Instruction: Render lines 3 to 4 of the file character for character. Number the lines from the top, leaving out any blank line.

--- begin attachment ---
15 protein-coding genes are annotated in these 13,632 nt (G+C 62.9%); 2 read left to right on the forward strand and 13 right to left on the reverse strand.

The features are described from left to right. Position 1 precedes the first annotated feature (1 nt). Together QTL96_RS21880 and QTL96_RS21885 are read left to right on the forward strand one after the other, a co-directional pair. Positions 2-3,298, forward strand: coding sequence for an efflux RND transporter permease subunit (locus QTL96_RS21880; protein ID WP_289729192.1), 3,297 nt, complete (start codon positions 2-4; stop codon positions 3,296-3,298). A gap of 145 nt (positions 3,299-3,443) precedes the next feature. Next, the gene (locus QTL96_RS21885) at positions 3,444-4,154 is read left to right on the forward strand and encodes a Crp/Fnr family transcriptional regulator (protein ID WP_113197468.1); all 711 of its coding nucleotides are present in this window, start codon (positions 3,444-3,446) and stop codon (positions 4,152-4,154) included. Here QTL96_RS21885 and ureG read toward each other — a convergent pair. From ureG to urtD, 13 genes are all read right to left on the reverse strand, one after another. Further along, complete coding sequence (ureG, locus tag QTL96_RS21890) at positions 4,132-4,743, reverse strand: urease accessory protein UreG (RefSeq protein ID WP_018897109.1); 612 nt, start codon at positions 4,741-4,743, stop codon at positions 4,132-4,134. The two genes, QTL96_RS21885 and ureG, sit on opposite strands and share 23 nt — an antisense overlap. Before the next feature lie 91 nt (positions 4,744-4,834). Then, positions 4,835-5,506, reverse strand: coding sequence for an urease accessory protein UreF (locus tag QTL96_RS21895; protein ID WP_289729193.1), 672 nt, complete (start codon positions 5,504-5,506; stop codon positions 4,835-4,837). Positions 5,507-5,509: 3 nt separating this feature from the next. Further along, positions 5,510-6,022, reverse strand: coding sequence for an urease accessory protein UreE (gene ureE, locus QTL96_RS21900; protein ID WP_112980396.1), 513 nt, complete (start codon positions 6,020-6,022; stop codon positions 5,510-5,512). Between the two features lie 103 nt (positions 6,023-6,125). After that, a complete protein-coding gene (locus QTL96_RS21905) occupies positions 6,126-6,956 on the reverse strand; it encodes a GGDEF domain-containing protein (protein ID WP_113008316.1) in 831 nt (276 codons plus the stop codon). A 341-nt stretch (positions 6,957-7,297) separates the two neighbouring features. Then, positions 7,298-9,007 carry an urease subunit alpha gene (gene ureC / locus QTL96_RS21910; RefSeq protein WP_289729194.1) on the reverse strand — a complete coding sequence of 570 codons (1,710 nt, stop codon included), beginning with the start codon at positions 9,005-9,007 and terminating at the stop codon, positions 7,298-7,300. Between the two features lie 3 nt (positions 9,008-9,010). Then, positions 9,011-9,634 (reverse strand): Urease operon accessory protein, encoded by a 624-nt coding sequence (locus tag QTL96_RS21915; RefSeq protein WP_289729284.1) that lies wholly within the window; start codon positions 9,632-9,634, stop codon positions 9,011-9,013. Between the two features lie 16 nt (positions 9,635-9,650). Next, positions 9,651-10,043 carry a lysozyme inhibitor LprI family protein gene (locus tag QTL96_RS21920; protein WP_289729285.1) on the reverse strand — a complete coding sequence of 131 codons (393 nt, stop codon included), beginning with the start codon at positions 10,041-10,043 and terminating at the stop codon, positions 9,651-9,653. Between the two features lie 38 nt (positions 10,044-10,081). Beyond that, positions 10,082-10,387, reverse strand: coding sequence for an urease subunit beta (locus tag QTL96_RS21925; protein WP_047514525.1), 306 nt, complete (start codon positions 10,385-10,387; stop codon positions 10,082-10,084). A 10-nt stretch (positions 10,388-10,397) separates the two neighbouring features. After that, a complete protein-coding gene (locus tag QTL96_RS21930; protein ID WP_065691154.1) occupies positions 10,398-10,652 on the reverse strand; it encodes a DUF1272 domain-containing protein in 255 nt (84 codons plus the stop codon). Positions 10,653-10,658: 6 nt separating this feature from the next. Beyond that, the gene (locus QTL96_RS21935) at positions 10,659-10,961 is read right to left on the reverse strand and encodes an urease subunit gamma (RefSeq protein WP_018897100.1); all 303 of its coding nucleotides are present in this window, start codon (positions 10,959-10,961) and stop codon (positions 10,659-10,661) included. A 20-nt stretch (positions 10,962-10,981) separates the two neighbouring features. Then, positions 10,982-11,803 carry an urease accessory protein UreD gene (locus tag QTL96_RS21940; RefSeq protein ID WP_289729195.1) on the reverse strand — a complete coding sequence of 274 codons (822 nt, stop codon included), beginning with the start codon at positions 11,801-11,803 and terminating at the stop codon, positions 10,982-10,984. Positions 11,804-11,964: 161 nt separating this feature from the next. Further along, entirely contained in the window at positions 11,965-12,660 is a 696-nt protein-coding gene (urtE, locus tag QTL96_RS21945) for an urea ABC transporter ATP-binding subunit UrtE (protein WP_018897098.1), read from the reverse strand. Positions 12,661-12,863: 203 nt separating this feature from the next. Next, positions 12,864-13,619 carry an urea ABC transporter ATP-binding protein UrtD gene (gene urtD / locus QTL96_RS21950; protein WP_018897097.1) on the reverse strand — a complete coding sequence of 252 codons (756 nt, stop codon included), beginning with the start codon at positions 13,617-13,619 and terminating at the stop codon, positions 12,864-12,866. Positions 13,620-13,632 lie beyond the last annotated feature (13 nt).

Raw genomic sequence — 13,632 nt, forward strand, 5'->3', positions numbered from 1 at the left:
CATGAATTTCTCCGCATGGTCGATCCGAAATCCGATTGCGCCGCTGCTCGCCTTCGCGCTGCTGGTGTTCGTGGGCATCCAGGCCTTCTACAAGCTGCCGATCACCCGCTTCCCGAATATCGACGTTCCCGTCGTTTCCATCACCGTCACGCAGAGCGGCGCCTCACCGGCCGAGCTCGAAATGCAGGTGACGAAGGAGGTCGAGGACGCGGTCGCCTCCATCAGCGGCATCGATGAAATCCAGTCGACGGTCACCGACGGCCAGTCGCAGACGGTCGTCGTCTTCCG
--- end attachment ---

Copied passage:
Raw genomic sequence — 13,632 nt, forward strand, 5'->3', positions numbered from 1 at the left:
CATGAATTTCTCCGCATGGTCGATCCGAAATCCGATTGCGCCGCTGCTCGCCTTCGCGCTGCTGGTGTTCGTGGGCATCCAGGCCTTCTACAAGCTGCCGATCACCCGCTTCCCGAATATCGACGTTCCCGTCGTTTCCATCACCGTCACGCAGAGCGGCGCCTCACCGGCCGAGCTCGAAATGCAGGTGACGAAGGAGGTCGAGGACGCGGTCGCCTCCATCAGCGGCATCGATGAAATCCAGTCGACGGTCACCGACGGCCAGTCGCAGACGGTCGTCGTCTTCCG